Patients experiencing symptoms of low iron levels, such as chronic fatigue, dizziness, weakness and headaches, should take a test to determine the iron saturation level. Similarly, patients experiencing symptoms associated with high iron levels, such as joint pain, abdominal pain, loss of sex drive and heart problems, should also take an iron saturation test.
Iron saturation tests are also given to patients that may have iron poisoning. This is commonly seen in children that have accidentally overdosed on vitamins or iron supplements.
What Does the Test Measure?
The iron saturation level measures how well the body binds and transports iron. Specifically, it measures the transferrin-iron saturation percentage (TS%), which is calculated by dividing the serum iron level (SI) by the total iron binding capacity (TIBC) and multiplying by 100. The SI is the total amount of iron in the blood, and the TIBC is the total amount of iron that can be bound and transported by transferrin. Nearly all of the iron in the SI is bound to transferrin.
Transferrin is the protein which binds iron and transports it. When iron levels are low, more transferrin is available in the blood. When iron levels are high, fewer transferrin molecules are available. The amount of transferrin that isn’t bound to iron is called the unsaturated iron binding capacity (UIBC). The TIBC equals the UIBC, plus the SI. Normally, about 1/3 of the transferrin available is bound to iron, while the remaining 2/3 of transferrin are available in reserve.
How is the Test Performed?
To determine the iron saturation level, the serum iron level is measured from a sample of blood that is drawn from a vein. This is a blood test which is taken after a period of fasting. Certain foods and drinks must be avoided prior to taking the test including red meat, alcohol and vitamin c-rich fruit juices. Consuming these items will increase iron absorption and affect the level of iron in the blood.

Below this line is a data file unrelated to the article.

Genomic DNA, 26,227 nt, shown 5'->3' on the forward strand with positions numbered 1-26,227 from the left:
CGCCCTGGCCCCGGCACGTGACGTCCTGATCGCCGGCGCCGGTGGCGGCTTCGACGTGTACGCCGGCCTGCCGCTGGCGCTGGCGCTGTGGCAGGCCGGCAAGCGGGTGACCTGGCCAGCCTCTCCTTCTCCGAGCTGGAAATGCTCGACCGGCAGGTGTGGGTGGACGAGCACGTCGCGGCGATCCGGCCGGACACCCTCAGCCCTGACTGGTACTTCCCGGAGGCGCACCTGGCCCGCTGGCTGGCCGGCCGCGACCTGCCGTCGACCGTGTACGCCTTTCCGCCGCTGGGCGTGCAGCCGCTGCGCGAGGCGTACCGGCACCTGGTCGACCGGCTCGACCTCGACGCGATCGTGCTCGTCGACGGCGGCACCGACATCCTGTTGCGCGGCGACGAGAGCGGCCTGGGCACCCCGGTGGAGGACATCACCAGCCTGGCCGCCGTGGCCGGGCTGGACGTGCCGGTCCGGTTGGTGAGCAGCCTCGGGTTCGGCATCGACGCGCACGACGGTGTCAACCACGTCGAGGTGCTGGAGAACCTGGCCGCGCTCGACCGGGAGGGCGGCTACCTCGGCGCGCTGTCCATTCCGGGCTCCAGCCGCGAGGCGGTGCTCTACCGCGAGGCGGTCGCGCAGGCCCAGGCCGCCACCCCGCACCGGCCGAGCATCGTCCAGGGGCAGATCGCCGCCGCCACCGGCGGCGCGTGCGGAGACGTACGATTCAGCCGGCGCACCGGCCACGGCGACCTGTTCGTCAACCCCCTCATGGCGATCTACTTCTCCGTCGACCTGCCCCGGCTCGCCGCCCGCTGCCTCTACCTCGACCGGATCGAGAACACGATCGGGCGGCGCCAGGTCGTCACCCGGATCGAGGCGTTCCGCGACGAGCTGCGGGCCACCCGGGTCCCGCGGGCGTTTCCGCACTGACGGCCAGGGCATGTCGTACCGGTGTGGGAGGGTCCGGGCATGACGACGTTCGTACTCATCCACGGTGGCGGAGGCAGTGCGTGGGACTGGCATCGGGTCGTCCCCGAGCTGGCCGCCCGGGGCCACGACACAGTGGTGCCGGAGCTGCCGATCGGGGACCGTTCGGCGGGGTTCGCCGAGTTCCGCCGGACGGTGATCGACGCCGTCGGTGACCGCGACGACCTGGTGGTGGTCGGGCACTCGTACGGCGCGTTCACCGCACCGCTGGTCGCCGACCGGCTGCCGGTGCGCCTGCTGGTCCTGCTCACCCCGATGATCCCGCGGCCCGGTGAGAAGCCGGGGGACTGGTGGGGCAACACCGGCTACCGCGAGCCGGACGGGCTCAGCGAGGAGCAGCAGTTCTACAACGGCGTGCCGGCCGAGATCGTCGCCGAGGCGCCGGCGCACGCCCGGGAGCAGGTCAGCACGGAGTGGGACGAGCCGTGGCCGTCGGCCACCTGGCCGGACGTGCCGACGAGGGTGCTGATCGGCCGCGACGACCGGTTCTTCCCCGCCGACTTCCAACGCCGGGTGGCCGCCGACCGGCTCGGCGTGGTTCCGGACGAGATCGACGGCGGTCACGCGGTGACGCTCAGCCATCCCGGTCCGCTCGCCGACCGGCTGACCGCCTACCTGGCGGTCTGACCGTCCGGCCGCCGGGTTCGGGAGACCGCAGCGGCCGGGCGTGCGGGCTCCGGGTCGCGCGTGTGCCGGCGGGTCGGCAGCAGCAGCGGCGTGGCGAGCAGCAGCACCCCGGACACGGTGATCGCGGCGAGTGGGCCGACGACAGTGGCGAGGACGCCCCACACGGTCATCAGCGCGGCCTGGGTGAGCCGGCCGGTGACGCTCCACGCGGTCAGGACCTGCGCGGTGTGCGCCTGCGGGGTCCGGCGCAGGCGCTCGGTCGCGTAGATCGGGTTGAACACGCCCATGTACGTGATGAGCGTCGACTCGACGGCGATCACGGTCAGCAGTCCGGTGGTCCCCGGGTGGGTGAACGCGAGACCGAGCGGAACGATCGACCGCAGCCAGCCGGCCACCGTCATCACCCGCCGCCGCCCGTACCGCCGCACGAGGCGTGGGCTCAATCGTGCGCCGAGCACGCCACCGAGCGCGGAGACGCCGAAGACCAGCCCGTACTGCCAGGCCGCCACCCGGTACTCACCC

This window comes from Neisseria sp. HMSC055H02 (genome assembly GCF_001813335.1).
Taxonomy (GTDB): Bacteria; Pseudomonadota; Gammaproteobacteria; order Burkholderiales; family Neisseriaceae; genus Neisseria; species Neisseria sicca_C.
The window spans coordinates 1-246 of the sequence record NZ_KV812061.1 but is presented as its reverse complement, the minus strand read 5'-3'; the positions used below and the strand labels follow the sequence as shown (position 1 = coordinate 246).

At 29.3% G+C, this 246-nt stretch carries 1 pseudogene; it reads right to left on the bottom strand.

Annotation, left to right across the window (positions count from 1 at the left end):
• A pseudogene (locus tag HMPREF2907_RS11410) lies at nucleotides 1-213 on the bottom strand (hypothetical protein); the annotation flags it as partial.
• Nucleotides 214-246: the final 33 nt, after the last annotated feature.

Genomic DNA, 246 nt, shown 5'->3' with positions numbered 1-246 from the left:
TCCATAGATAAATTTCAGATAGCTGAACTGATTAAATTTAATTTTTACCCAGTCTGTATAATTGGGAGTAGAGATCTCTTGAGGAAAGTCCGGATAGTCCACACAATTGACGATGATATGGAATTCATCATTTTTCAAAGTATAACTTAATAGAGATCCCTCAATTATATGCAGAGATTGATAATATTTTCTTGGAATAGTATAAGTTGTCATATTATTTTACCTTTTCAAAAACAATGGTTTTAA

A second blood sample is drawn to test for the TIBC. In this test, the maximum amount of iron that transferrin can bind is determined. This indirectly measures the availability of transferrin in the blood.
Using the SI and the TIBC, the TS% is calculated. Normally, the TS% is between 20% and 40%. A TS% greater than 45% indicates iron loading, which is a build up of iron in the blood. This can lead to serious problems including arthritis, diabetes and liver cirrhosis. A TS% less than 20% indicates iron deficiency, which can lead to chronic illnesses.
1. “Tests to Determine Iron Levels.” Iron Disorders Institute. 2009. Web. 20 Jun. 2010.
2. “TIBC & UIBC, Transferrin: The Test.” Lab Tests Online. American Association for Clinical Chemistry. 18 Jun. 2010. Web. 26 Jun. 2010.